- Fox CB: Characterization of TLR4 agonist effects on Alhydrogel sedimentation: a novel application of laser scattering optical profiling. J Pharm Sci. 2012, 101: 4357-4364.View ArticleGoogle Scholar
- Misquith A, Fung HWM, Dowling QM, Guderian JA, Vedvick TS, Fox CB: In vitro evaluation of TLR4 agonist activity: formulation effects. Colloids Surf B: Biointerfaces. 2014, 113: 312-319.View ArticleGoogle Scholar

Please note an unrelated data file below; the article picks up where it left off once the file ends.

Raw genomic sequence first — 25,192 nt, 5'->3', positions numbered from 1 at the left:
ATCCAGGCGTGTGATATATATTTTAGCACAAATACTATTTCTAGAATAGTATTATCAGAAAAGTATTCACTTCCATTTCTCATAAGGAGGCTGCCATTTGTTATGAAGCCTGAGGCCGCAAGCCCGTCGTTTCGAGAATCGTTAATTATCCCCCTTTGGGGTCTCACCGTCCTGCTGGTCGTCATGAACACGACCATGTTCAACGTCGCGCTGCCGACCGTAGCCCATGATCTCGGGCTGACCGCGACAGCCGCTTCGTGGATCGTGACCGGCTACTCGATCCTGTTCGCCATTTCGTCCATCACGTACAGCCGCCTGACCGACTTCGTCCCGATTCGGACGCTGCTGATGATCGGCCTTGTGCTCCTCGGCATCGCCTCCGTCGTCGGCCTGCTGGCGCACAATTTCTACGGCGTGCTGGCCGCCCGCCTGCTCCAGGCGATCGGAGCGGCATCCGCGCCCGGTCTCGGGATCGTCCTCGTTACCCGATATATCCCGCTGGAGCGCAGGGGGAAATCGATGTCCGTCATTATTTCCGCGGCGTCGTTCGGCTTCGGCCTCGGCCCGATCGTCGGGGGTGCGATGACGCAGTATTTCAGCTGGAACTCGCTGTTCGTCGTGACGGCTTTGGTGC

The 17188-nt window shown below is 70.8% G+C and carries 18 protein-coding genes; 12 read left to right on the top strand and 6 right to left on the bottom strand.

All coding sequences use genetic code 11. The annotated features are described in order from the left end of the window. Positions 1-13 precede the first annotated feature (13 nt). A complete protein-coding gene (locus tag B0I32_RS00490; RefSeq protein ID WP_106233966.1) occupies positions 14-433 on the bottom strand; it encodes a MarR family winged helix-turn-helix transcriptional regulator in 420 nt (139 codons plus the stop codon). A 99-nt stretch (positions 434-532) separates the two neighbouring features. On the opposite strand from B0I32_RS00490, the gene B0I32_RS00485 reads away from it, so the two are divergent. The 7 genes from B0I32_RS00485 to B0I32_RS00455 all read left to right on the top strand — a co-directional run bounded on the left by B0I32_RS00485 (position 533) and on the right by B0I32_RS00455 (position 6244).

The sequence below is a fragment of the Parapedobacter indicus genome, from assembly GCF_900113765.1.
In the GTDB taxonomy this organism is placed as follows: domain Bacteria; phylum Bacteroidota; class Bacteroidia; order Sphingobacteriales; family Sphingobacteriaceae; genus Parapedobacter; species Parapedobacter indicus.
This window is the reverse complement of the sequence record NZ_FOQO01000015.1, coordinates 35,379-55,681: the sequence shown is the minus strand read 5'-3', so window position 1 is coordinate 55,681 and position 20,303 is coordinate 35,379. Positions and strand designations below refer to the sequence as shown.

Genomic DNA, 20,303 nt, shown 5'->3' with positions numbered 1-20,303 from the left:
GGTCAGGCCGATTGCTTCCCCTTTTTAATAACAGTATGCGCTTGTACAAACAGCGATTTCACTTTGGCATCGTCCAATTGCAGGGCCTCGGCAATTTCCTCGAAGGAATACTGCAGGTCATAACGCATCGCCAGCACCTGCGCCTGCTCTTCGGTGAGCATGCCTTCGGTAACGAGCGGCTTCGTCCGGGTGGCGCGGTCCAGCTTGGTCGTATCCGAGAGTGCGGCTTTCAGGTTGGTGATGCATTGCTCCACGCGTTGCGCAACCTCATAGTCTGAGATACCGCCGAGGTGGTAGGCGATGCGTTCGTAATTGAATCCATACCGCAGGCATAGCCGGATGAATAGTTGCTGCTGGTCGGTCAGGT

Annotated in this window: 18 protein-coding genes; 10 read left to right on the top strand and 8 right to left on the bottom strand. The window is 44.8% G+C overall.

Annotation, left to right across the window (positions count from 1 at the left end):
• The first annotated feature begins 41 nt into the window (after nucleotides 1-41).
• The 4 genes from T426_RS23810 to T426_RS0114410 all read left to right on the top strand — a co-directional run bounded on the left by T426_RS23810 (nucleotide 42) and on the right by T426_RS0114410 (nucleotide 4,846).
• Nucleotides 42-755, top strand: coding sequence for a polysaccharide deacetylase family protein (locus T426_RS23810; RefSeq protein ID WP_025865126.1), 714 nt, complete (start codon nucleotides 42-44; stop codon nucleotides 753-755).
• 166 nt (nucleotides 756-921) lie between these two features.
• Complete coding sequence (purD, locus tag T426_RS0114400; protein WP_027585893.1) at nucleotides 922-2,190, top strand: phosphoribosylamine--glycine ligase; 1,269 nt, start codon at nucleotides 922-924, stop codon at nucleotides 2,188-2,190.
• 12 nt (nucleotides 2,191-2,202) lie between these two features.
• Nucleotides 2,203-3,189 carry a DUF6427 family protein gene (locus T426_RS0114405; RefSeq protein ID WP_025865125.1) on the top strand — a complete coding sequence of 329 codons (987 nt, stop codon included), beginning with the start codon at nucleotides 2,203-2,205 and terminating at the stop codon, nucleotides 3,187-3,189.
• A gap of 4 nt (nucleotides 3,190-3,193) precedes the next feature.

This article is published under license to BioMed Central Ltd. This is an Open Access article distributed under the terms of the Creative Commons Attribution License (http://creativecommons.org/licenses/by/2.0), which permits unrestricted use, distribution, and reproduction in any medium, provided the original work is properly credited. The Creative Commons Public Domain Dedication waiver (http://creativecommons.org/publicdomain/zero/1.0/) applies to the data made available in this article, unless otherwise stated.